Smoking Nicotine

Nicotine, an organic liquid comprised of hydrogen, carbon, nitrogen and sometimes oxygen, is a compound that occurs naturally in the tobacco plant. The medical community has deemed nicotine a drug due to its addictive properties, as well as its negative effects on the body. Although the amount of nicotine a given tobacco product contains will vary from product to product, on average, a cigarette tends to include anywhere from 8 to 20 mg of nicotine. Of this, about 1 mg enters the body.

While many of us know that nicotine is one of the primary addictive components in tobacco products, fewer of us are aware of precisely how nicotine affects and damages the body.

How Nicotine Enters the Body

Nicotine can enter the body in any of the following three ways:

  • through the lungs
  • through the mucous membranes, namely the gums and nasal cavity
  • through the skin.

The way nicotine enters your body depends on the type of tobacco product you use.

For example, while cigarettes transport nicotine to the body via the lungs, chewing tobacco allows nicotine to infiltrate the body through the mucous membranes (i.e. the gums). Similarly, nicotine patches transfer nicotine to the body through the cell receptors on the skin’s surface. Of these three options, the lungs remain the most common way that people ingest tobacco and nicotine, meaning that cigarettes are the most popular type of tobacco products.

How Nicotine Works in the Body

Once nicotine has entered the body, it immediately gets into the bloodstream, giving it access to all of the major organs of your body, including your brain. In fact, about 10 to 15 seconds after the first puff of a cigarette, smokers will usually start to feel the effects of nicotine.

What tobacco users feel when they ingest nicotine is the result of their bodies’ releasing the adrenaline hormone, which causes:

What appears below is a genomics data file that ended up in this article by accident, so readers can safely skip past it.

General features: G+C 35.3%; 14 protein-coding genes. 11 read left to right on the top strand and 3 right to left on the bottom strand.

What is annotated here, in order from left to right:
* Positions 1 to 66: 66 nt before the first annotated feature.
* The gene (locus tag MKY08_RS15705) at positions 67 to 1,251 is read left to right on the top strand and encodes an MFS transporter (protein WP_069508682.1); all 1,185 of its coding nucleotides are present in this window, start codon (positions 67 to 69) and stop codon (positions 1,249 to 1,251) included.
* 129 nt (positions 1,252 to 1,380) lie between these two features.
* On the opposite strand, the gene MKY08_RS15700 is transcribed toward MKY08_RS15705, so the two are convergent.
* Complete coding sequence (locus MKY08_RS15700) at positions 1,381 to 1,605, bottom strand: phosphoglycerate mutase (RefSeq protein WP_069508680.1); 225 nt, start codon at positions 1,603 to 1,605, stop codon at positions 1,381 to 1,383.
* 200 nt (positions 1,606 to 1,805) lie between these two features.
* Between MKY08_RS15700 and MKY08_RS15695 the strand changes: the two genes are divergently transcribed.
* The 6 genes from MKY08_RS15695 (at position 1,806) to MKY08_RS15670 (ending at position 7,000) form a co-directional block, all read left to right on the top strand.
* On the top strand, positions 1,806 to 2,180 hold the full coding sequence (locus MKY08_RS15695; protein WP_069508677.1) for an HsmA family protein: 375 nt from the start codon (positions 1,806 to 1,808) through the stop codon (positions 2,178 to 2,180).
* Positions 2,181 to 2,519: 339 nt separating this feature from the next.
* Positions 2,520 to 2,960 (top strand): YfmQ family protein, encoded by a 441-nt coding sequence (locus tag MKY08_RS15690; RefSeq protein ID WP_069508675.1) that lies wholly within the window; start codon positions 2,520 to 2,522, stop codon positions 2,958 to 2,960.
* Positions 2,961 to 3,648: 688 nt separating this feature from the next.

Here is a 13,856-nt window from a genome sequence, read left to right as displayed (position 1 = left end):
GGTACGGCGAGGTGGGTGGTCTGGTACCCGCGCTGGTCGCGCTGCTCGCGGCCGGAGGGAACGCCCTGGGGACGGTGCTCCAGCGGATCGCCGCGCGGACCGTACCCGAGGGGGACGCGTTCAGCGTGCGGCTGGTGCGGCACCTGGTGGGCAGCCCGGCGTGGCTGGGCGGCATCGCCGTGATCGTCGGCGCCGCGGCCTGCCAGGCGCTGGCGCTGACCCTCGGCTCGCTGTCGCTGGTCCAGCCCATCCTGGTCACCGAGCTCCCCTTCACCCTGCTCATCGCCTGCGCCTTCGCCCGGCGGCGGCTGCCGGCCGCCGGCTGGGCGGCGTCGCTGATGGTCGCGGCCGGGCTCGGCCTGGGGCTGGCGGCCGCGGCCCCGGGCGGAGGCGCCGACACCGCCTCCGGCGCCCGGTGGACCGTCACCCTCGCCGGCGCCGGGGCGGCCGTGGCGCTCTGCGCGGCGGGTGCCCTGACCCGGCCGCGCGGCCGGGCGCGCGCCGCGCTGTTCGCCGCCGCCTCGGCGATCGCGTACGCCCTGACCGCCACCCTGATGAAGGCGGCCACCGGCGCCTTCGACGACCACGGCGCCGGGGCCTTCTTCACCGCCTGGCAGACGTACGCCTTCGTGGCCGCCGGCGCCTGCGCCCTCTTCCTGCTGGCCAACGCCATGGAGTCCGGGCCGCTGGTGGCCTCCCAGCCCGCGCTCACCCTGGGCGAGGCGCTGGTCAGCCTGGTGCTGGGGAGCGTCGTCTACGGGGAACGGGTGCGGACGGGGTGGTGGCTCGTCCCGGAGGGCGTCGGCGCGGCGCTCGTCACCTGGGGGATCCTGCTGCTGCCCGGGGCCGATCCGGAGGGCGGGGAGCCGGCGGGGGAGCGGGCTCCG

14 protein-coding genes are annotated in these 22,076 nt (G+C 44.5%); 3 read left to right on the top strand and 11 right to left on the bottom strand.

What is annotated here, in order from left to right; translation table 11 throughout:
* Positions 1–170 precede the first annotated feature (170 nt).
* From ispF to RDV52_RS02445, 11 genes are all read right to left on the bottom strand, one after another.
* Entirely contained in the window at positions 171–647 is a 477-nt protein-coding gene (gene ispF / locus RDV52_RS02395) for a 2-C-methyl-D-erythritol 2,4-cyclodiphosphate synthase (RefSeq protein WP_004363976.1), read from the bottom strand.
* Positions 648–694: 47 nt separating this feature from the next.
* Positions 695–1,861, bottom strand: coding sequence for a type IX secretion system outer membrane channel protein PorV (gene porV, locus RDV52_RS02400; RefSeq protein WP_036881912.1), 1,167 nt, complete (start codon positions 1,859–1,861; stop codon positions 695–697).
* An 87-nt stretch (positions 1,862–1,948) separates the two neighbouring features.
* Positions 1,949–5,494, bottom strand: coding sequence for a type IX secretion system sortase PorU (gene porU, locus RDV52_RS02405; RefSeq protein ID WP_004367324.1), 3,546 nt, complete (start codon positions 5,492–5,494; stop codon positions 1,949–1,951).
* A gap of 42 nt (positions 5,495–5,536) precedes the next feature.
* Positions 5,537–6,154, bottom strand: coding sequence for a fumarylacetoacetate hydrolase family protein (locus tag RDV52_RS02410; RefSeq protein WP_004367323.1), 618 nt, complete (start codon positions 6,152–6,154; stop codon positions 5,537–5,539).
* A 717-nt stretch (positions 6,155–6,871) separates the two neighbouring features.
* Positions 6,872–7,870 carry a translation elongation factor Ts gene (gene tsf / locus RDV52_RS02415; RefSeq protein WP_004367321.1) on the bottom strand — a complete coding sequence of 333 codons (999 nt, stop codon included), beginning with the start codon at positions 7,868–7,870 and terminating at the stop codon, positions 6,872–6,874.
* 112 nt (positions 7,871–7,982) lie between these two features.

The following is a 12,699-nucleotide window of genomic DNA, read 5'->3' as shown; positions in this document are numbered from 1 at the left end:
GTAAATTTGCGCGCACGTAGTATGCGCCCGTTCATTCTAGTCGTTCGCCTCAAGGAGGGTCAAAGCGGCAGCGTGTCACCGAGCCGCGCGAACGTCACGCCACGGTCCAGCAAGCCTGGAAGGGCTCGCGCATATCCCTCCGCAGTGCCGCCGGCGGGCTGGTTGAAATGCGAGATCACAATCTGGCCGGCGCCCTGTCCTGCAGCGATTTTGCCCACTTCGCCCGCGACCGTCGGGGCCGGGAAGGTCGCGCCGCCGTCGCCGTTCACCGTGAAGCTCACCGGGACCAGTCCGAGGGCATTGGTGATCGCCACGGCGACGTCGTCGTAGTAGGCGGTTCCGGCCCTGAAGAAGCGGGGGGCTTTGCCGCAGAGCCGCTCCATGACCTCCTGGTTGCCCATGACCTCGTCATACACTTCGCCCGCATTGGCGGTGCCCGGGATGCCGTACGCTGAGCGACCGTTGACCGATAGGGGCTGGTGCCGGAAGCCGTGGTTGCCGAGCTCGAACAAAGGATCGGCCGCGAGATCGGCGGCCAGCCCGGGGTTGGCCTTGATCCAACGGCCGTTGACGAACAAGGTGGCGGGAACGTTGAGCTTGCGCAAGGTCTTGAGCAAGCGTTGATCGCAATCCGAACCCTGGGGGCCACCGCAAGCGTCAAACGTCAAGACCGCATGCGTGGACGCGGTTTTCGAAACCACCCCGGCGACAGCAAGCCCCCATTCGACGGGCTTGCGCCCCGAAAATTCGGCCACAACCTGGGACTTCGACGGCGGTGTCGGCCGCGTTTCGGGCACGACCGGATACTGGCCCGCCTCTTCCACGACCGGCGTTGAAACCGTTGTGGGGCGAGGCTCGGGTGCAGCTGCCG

• fast, shallow breathing
  • high blood pressure
  • increased heartbeat.

The increased presence of adrenaline in the blood also triggers the release of stored glucose, providing tobacco users with a short-term energy boost. Simultaneously, nicotine suppresses the pancreas’ release of insulin, preventing the body from re-storing released glucose. This ultimately suppresses tobacco users’ appetites.

Another biological effect of nicotine lies in its ability to slightly raise your “at rest,” or basal, metabolic rate. Although some may, as a result, see using tobacco as a quick way to loose weight, keep in mind that nicotine has a vast number of associated negative side effects that far outweigh any possible weight loss benefit.

Given the dramatic ways in which nicotine alters the body chemistry, it’s no wonder that the nicotine in tobacco is so habit forming. Anyone who has been around an irritable tobacco user who can’t get a nicotine fix has seen just how powerful the physical addiction to nicotine can be.

Nicotine Addiction

In addition to being habit-forming, nicotine is also a type of drug that the body can build up a tolerance for. In simple terms, the longer a person uses nicotine, the more nicotine he needs to ingest to get the same physical and psychological effects.

Similarly, nicotine affects the body’s chemistry, changing the way that cells respond. This means that habitual tobacco users physically need nicotine for proper biological functioning. Once a person has broken his nicotine habit, his body will adjust and re-learn how to properly function without the need for nicotine.

How the Body Gets Rid of Nicotine

After ingesting nicotine, traceable amounts of this drug will remain in the body for about 6 hours. During this time, the body disposes of nicotine by:

  • excreting it through urine
  • filtering the blood through the kidneys
  • metabolizing it in the lungs
  • processing it in the liver.

As nicotine levels drop in the body, addicts will reach for another cigarette or more of their preferred tobacco product to boost the nicotine levels in their bodies once again.

The only way to break your physical and psychological dependence on nicotine is to quit using tobacco.

Resources

Meeker-O’Connell, Anne (n.d.). How Nicotine Works. Retrieved January 2, 2008 from the HowStuffWorks Website: http://health.howstuffworks.com/nicotine.htm.